2 cups chicken or beef stock*
1 egg
a couple of garlic cloves
1 tsp crushed nutmeg
dried basil
dried oregano
chili flakes
salt and pepper to taste
parmesan cheese for garnishing
extra virgin olive oil
vegetable oil for frying

*Omit if using bread crumbs instead of couscous, and use just a half cup of stock for making the sauce.

Boil the pasta as per the packet instructions in boiling, salted water for 8 to 10 minutes. Drain and drizzle with the extra virgin olive oil to avoid clumping. Wash the spinach thoroughly to get rid of dirt. Cut the stalks from the spinach leaves and wash again, then drain away all the excess water. In a big pan, cook the spinach without any water just until a little tender, for about 2 minutes. Drain and cool in the fridge or freezer.

Heat two cups of water in a pan and dissolve ready made chicken stock or use fresh if you like. In a heat proof bowl, layer the couscous evenly. Then pour over1and a 1/2 cups of the hot chicken stock and cover for 20 minutes. Fluff it up with a fork and set aside.

After the spinach has cooled, blend it in the food processor. Add the couscous, salt and pepper, basil and oregano, and some of the crushed garlic and nutmeg. Finally add the egg and blitz well. Scrape out the mixture, and form cakes or balls and set in the fridge to cool. Meanwhile, heat some vegetable oil in a shallow frying pan and fry the spinach cakes on each side on medium heat for 2 minutes. Take them out on a kitchen towel to absorb the excess oil.

Reduce the half cup of chicken stock that was left and add some extra virgin olive oil, chili flakes, the rest of the crushed garlic, basil, oregano and salt and pepper to make a sauce. Toss the pasta in the sauce and serve in bowls immediately with the spinach and couscous cakes. Garnish with Parmesan cheese.


This recipe made a good amount of leftovers, so for lunch yesterday, I made a white sauce with cheese for the fusilli pasta, and guess what? I guess I was wrong about the sauce weighing the pasta down, for it complimented it brilliantly! Browsing through the history and recipes for fusilli pasta, I came to know that it's broad, spirally shape was perfect for dunking in bucket loads of sauce or gravy. So, I made the white sauce and melt some cheddar cheese in it, seasoned it well with salt and white pepper and sprinkled generously with basil and oregano. Dunked the fusilli in the sauce to absorb some of the gorgeous flavours and chopped up some breakfast sausages and together with the spinach and couscous cakes, they made for a fabulous lunch, which I ate in hearty mouthfuls :)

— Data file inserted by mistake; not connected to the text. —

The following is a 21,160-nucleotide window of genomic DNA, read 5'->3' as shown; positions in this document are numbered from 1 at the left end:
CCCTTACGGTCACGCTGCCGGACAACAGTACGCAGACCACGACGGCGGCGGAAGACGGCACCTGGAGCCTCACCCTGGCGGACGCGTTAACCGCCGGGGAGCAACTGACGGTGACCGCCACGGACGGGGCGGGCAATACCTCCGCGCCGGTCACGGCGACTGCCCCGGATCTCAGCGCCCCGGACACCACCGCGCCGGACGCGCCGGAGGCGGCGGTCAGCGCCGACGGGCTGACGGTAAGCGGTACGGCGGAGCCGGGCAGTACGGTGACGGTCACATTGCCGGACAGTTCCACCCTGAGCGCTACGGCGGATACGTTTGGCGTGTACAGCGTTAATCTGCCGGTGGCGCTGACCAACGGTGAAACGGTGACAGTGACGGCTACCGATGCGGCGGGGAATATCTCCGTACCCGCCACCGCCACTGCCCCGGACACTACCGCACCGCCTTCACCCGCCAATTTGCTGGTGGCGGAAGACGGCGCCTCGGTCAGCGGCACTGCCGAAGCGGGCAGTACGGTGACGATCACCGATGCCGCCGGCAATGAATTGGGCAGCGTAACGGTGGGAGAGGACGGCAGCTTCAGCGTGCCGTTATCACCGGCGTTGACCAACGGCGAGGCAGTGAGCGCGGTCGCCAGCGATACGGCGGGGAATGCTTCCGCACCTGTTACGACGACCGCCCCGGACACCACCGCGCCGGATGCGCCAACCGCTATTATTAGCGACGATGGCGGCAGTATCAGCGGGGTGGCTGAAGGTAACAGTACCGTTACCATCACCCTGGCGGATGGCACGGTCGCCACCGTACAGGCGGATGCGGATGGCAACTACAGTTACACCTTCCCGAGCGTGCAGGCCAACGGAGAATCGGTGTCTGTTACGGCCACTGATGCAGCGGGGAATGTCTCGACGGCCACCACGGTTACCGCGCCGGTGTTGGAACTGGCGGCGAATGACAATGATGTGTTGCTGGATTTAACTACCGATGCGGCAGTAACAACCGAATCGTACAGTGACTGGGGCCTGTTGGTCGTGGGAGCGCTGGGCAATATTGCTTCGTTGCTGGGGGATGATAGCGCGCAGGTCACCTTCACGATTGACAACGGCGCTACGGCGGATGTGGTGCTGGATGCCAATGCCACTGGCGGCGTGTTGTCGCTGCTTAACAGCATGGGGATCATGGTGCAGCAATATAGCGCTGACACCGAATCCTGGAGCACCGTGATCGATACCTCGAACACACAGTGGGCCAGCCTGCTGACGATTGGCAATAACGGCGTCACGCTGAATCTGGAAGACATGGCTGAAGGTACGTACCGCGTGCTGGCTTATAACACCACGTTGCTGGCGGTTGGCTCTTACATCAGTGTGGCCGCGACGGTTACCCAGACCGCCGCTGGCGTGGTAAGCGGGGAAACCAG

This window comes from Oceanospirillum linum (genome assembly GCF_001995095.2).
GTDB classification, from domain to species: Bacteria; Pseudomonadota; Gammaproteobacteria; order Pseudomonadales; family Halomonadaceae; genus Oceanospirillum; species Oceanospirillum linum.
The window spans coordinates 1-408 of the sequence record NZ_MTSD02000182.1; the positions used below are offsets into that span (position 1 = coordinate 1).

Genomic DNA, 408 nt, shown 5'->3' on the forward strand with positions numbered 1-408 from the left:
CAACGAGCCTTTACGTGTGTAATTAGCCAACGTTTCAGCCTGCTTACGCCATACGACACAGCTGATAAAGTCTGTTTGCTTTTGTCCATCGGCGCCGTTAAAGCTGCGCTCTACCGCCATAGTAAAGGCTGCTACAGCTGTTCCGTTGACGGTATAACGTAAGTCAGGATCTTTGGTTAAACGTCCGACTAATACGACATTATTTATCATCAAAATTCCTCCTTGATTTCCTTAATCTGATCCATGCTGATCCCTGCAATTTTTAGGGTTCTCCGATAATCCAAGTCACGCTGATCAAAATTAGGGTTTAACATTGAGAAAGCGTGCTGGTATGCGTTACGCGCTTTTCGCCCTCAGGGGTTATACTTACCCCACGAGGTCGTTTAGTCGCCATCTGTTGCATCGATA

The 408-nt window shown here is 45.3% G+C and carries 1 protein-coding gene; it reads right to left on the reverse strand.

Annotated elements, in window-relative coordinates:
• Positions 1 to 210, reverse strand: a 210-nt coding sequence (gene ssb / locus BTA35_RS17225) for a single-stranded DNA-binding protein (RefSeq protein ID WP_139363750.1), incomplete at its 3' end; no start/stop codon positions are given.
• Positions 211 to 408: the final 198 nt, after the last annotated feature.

Sunday, July 8, 2012

Breakfast sausages with herby tomatoes

A fairly easy breakfast recipe AND greatly satisfying, too, if I do say so myself. A quick foray into the fridge this morning (and my craving for something meaty and herby yet fresh), revealed some small breakfast sausages, ripe, red tomatoes and Italian bread. So, here it is, plain and simple but so delectable!

4 small breakfast sausages
1 medium tomato
2 slices of Italian bread
dried basil
a splash of balsamic vinegar
a splash of extra virgin olive oil
salt and pepper to taste

Cut the sausages in half lengthwise. This will give you 8 pieces of sausage, 4 for each individual bread slice. Chop up the tomato. Splash with the balsamic vinegar and extra virgin olive oil. Sprinkle with dried basil. Add in salt and pepper. Mix the sausages and the tomato well with this dressing. I loved using my hands to coat the sausages in the fragrant dressing and seeing the tomatoes glisten and come alive with it! Next, toast the Italian bread, and put the sausages on top and then spoon in the tomatoes with the herby dressing. That's it! Chomp away!

I wish I had a little patience to take a few pictures, but I was too hungry to bother about taking any!

Can't wait to try more variations of this one :)

Tuesday, July 3, 2012


Fear makes us do irrational things. Fear of the unknown. Fear of the known. Fear of objects around us. Fear  of people. And sometimes fear of ourselves. We sometimes do not know what we are capable of and we become afraid of own selves. 

If the only thing stopping us from reaching our full, true potential as living, breathing human beings, is our fear, then why don't we let it go? Because, the fact is, it is not that easy to let go of these fears. They take root in our minds, and rise out like a shooting plant, sheltering and taking over everything else. 

Therefore, we must not let this fear handicap us. If you're afraid of the dark, stay in a dark room until the fear leaves you, transform it into something else. You'll often find that when you let go of fear, it will be replaced by some logical transformation or understanding on your part. When we were children, and were afraid of the 'bogey man' hiding in the cupboard or under our beds, what did our parents tell us? That it was nothing, all our imagination, that there was no such thing as a 'bogey man', and they would take our hands and maybe show us the space in the cupboard or under the bed, from where our fears took birth, and tell us, that look, see, there's nothing there, there's nothing to be afraid of. They would no doubt comfort us, snuggle us back into bed, tell us a story, tuck a toy under our chins, kiss our foreheads or hug us to sleep and we would know everything would be alright in the morning, and that their comforting embraces would be waiting for us in the bright mornings the next day and they would smile and beam at us and all our fears would magically dissipate.

As adults, we might not have the luxury of our parents smiling away at the ghosts in our life; that responsibility becomes ours as soon as we earn the title of adults, like a lot of other things. But sometimes, the residual fear from our childhood remains and lingers on like indelible ink, mingling with our thoughts and our beliefs even as we grow up and mature and long into old age even. It is almost like a bad wound, that just wouldn't go away. But like all wounds, it cannot just magically disappear. You have to treat it and take care of it like all other wounds. Give it time, take your meds, that sort of thing. But since fear is all in the mind, you have to take care of your thoughts. 

You have to will it to transform. There is no other way to make it go away. Do not be afraid. That is the worst thing you can do to yourself. Do not let it take over and control you. Be confident, be happy, and be sure that you have the power inside of you. You are capable of great things and of loving and caring for other people and everything that exists in this world. Realize the miracle that your life is and treat yourself kindly. This is what I want to tell people. That is what I think people today need to understand, because they don't have enough belief in themselves, for their fear has taken over their power. Do not let that happen to you. Be brave and fight it.